The Times They Are a—Changin’


Unnoticed on Good Friday by the major media was a full-page ad run in the campus newspaper The Stanford Daily. The page 5 advertisement sought a human egg donor for hire.  Though unspecified in the ad, compensation to donors regularly ranges from a few thousand dollars up to as high as $50,000. (Unfortunately, college students are particularly susceptible to such offers as they can always use some extra cash.)   It detailed specifications and qualifications for the donor and informed of the intentions of those who sought to buy a young woman's fertility.


The anonymous buyers bragged about themselves as highly educated but infertile, highly accomplished with graduate degrees from excellent universities, and living in one of the best school districts; they want the child to be a top student as were they.

Even more interesting was how they described their “ideal egg donor” as a:


“21—year-old the Stanford student with an ‘A’ grade point average, near-perfect SAT score, wonderfully awarded during high school and the University.” The fee for this “Genius egg donor” was simply, “excellent compensation".


At one time Mom and Dad worried that their daughters would remain chaste while at college and were scared to death if they didn't.  Now parents have to worry not only about their children keeping their virginity, but also about selling their offspring—by surgically having their eggs removed.


I am reminded of the award winning documentary movie Eggsploitation, my friend, Jennifer Lahl, produced and directed. The movie recounts the tragic stories of Stanford and other university graduates and students—young women who sold their eggs.  It all looks so simple and sure for some easy big money. But the young ladies featured in Eggsploitation, introduce you to a darker side of the story—the unseen potential added costs of donating eggs:  infertility, sterility, crippling long term disabilities and death.


Former Medical Director for the FDA, Dr. Suzanne Parisian, warned of these dangers in Eggsploitation, stating, " . . . [the dangers] for egg retrieval in women would include the OHSS (ovarian hyperstimulation syndrome), which would in and of itself put a woman at risk for pulmonary complications, fluid imbalances, stroke and death.” Unfortunately, The Stanford Daily ad doesn’t inform donors of the potential dangers inherent in donating human eggs.


Parents want college to be a learning, maturing, developing experience that also provides some enjoyment.  It’s a last opportunity for our children to search broadly for issues and ideas that inspire and uplift before they begin their professional career.  Society is making it into some sort of “qualifying endurance test” and an expensive one—not only financially but as this ad indicates, physically and emotionally, as well.


It is little wonder that some young woman, having achieved so much to earn her way into an elite school, and trying to survive without a withering debt load the day she graduates would be vulnerable to the allure of a quick cash down payment for her hard work.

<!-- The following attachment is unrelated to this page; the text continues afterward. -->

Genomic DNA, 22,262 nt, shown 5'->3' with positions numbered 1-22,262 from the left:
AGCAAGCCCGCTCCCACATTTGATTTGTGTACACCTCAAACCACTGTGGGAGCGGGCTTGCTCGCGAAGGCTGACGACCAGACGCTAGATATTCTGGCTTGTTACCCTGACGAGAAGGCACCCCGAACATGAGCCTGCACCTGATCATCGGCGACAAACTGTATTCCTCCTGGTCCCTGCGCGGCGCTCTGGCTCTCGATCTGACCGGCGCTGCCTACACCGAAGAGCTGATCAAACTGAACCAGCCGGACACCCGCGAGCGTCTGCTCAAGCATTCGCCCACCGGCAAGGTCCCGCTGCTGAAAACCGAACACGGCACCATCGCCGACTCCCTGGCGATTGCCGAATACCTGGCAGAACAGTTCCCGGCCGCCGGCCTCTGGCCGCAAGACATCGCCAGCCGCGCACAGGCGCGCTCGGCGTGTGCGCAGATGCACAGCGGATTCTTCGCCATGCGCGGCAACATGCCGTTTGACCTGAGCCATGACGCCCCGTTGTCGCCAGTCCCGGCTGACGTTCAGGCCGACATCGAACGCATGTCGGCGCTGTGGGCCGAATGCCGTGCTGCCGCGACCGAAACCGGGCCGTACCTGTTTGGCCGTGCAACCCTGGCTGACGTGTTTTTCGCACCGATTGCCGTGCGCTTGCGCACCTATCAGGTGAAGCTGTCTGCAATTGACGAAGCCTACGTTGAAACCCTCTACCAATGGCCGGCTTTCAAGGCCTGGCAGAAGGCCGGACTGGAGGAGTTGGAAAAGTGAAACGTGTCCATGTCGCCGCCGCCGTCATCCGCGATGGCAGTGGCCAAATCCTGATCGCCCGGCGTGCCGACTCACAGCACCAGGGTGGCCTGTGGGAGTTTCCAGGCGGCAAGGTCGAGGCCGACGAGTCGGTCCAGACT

The Times They Are a—Changin’

Perhaps of even greater consequence for us as a nation is what is happening in the political world.  Statesmen used to come together to effect legislative agreement for the good of the nation and for her citizens. Foreign policy fights stopped at our shore line.


Now petty one-upmanship rules the day when seemingly every elected official is out to deliver the bacon back home, let alone provide benefits expected by their major contributors. Could you dare describe our current group of legislators as statesmen? Times have changed, we have constant conflict and infighting that hinders compromise and because of that we find ourselves facing such things as:

  • GSA workers spending tax dollars on extravagant “team building” events;
  • Gambling billions of taxpayers’ dollars on the failing green energy companies of political cronies;
  • Congressmen profiting from “insider trading” that would get ordinary taxpayers a prison term;
  • Senate Majority Leader Democrat Harry Reed refusing to pass a budget for over 1,100 days;
  • Congressional junkets and First Family vacations to luxury locations;
  • Secret Service procuring prostitutes

Since we deal with public policy, when you paid your “tax bill” for April 15th, did you ask yourself, “Are we getting our money’s worth?” With the country racking up $4 trillion in debt in the last 4 years, isn’t it time for someone to take action and cut back on the entire lavish spending spree?


We deserve more for our money. We desire people who steward it, save it and spend it wisely. We demand some standards to apply to when, where, and for what it is spent and accountability for how it is spent.


In politics, the American people want a government that does its job efficiently and effectively and at a low cost. We want politicians who are not corrupt, men and women who are straight shooters, on whom we can rely. The public has at least earned that!


“Come senators, congressmen

Please heed the call

Don't stand in the doorway

Don't block up the hall

For he that gets hurt

Will be he who has stalled

There's a battle outside

And it is ragin'

It'll soon shake your windows

And rattle your walls

For the times they are a—changin'.”

The Times They Are a—Changin’


In This Issue

The Times Are Changing